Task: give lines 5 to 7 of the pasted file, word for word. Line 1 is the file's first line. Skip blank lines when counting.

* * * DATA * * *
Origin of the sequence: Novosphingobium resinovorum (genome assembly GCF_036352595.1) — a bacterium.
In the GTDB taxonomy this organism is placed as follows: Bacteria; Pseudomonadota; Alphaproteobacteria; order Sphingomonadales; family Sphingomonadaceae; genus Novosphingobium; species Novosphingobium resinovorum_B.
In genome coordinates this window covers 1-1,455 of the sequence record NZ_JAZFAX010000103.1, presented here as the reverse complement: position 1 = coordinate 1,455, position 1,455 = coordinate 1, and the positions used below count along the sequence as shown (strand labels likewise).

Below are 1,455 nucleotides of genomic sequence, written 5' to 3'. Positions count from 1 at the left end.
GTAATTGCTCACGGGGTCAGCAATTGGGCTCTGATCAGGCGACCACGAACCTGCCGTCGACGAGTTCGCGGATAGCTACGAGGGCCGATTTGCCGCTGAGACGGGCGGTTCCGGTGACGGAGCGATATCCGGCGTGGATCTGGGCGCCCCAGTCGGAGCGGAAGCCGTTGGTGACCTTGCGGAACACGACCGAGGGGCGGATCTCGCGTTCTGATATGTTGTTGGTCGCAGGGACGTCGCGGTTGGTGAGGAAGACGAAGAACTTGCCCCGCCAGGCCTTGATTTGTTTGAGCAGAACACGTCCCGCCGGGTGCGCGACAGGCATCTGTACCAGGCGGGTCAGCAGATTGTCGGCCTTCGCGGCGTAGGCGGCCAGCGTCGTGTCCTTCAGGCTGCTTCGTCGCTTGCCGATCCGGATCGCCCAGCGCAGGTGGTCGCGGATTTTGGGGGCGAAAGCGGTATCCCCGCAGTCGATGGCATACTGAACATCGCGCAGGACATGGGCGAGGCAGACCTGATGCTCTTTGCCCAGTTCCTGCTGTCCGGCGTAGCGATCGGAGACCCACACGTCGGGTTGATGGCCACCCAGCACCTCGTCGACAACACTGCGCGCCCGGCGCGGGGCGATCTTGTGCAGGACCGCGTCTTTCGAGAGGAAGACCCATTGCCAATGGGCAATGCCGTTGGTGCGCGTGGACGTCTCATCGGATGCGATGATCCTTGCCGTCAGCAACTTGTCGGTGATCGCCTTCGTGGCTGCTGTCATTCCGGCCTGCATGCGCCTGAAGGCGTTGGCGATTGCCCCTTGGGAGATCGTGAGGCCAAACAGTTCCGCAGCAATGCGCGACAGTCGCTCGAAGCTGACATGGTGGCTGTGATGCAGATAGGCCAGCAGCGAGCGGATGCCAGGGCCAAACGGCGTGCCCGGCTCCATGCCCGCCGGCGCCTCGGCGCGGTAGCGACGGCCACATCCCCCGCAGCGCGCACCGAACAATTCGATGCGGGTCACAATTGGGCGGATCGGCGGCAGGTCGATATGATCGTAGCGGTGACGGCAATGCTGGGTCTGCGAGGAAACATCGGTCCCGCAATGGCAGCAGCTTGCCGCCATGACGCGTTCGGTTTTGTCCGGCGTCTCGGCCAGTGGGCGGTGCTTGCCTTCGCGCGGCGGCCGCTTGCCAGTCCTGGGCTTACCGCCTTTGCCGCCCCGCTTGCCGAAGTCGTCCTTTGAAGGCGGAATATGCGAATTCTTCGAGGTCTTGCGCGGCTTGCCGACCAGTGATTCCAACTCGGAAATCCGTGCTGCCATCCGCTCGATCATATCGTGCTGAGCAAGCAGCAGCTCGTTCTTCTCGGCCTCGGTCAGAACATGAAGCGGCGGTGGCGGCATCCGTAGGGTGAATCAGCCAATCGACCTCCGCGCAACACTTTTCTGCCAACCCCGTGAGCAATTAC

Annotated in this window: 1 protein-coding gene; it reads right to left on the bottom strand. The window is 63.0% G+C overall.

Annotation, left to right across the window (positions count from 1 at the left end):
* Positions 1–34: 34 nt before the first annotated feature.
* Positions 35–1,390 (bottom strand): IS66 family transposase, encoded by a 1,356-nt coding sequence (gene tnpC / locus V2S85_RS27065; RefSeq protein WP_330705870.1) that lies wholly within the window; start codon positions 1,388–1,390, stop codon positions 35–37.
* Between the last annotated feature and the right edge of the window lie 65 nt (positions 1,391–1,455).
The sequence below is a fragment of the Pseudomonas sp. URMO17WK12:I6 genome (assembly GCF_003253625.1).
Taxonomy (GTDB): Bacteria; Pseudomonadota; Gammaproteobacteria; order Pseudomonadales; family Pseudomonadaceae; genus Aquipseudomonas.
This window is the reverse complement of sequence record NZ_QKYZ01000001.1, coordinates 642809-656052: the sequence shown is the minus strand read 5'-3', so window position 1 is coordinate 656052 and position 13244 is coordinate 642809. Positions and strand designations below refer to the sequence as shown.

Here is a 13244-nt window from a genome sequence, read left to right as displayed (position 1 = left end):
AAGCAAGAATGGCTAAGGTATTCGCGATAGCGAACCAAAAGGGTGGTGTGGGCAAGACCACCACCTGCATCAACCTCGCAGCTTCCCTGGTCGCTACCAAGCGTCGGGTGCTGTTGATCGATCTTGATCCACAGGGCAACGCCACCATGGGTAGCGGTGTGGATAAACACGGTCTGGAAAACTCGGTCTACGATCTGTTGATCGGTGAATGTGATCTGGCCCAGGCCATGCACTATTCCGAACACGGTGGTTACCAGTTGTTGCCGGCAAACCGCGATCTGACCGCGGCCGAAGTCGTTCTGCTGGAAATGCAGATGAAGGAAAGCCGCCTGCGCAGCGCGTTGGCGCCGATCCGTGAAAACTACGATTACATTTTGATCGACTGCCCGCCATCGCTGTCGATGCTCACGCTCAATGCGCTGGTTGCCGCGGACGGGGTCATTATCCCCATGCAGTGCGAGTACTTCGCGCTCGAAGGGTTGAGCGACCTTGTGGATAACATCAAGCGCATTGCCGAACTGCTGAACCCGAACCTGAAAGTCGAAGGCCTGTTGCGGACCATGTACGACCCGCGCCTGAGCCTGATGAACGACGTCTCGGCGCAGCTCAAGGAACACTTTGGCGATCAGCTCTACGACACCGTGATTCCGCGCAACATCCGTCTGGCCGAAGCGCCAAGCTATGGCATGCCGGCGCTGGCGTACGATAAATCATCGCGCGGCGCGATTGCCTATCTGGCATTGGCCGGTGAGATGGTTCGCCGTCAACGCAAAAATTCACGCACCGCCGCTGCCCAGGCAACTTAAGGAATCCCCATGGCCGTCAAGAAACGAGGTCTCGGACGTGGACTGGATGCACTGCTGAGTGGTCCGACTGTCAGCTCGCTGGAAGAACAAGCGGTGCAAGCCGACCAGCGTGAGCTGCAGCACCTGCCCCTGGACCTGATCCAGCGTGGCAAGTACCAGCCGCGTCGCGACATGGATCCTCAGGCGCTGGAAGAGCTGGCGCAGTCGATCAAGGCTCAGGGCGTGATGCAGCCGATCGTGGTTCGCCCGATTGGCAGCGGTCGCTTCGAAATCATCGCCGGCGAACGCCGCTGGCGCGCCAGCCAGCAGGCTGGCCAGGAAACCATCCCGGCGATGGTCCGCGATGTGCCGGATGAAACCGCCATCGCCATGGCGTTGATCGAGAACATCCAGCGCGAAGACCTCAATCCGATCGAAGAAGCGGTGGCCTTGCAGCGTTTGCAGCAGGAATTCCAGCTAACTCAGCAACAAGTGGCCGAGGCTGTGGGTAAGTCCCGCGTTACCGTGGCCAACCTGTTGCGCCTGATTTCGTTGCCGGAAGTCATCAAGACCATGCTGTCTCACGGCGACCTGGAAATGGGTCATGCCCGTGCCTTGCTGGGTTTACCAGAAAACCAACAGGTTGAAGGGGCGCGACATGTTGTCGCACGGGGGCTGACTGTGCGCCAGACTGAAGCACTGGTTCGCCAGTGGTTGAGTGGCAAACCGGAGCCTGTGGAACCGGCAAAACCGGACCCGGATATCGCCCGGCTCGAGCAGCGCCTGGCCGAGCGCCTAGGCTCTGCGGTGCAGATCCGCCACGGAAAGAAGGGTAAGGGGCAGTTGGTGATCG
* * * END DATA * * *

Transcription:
GTAATTGCTCACGGGGTCAGCAATTGGGCTCTGATCAGGCGACCACGAACCTGCCGTCGACGAGTTCGCGGATAGCTACGAGGGCCGATTTGCCGCTGAGACGGGCGGTTCCGGTGACGGAGCGATATCCGGCGTGGATCTGGGCGCCCCAGTCGGAGCGGAAGCCGTTGGTGACCTTGCGGAACACGACCGAGGGGCGGATCTCGCGTTCTGATATGTTGTTGGTCGCAGGGACGTCGCGGTTGGTGAGGAAGACGAAGAACTTGCCCCGCCAGGCCTTGATTTGTTTGAGCAGAACACGTCCCGCCGGGTGCGCGACAGGCATCTGTACCAGGCGGGTCAGCAGATTGTCGGCCTTCGCGGCGTAGGCGGCCAGCGTCGTGTCCTTCAGGCTGCTTCGTCGCTTGCCGATCCGGATCGCCCAGCGCAGGTGGTCGCGGATTTTGGGGGCGAAAGCGGTATCCCCGCAGTCGATGGCATACTGAACATCGCGCAGGACATGGGCGAGGCAGACCTGATGCTCTTTGCCCAGTTCCTGCTGTCCGGCGTAGCGATCGGAGACCCACACGTCGGGTTGATGGCCACCCAGCACCTCGTCGACAACACTGCGCGCCCGGCGCGGGGCGATCTTGTGCAGGACCGCGTCTTTCGAGAGGAAGACCCATTGCCAATGGGCAATGCCGTTGGTGCGCGTGGACGTCTCATCGGATGCGATGATCCTTGCCGTCAGCAACTTGTCGGTGATCGCCTTCGTGGCTGCTGTCATTCCGGCCTGCATGCGCCTGAAGGCGTTGGCGATTGCCCCTTGGGAGATCGTGAGGCCAAACAGTTCCGCAGCAATGCGCGACAGTCGCTCGAAGCTGACATGGTGGCTGTGATGCAGATAGGCCAGCAGCGAGCGGATGCCAGGGCCAAACGGCGTGCCCGGCTCCATGCCCGCCGGCGCCTCGGCGCGGTAGCGACGGCCACATCCCCCGCAGCGCGCACCGAACAATTCGATGCGGGTCACAATTGGGCGGATCGGCGGCAGGTCGATATGATCGTAGCGGTGACGGCAATGCTGGGTCTGCGAGGAAACATCGGTCCCGCAATGGCAGCAGCTTGCCGCCATGACGCGTTCGGTTTTGTCCGGCGTCTCGGCCAGTGGGCGGTGCTTGCCTTCGCGCGGCGGCCGCTTGCCAGTCCTGGGCTTACCGCCTTTGCCGCCCCGCTTGCCGAAGTCGTCCTTTGAAGGCGGAATATGCGAATTCTTCGAGGTCTTGCGCGGCTTGCCGACCAGTGATTCCAACTCGGAAATCCGTGCTGCCATCCGCTCGATCATATCGTGCTGAGCAAGCAGCAGCTCGTTCTTCTCGGCCTCGGTCAGAACATGAAGCGGCGGTGGCGGCATCCGTAGGGTGAATCAGCCAATCGACCTCCGCGCAACACTTTTCTGCCAACCCCGTGAGCAATTAC

Annotated in this window: 1 protein-coding gene; it reads right to left on the bottom strand. The window is 63.0% G+C overall.

Annotation, left to right across the window (positions count from 1 at the left end):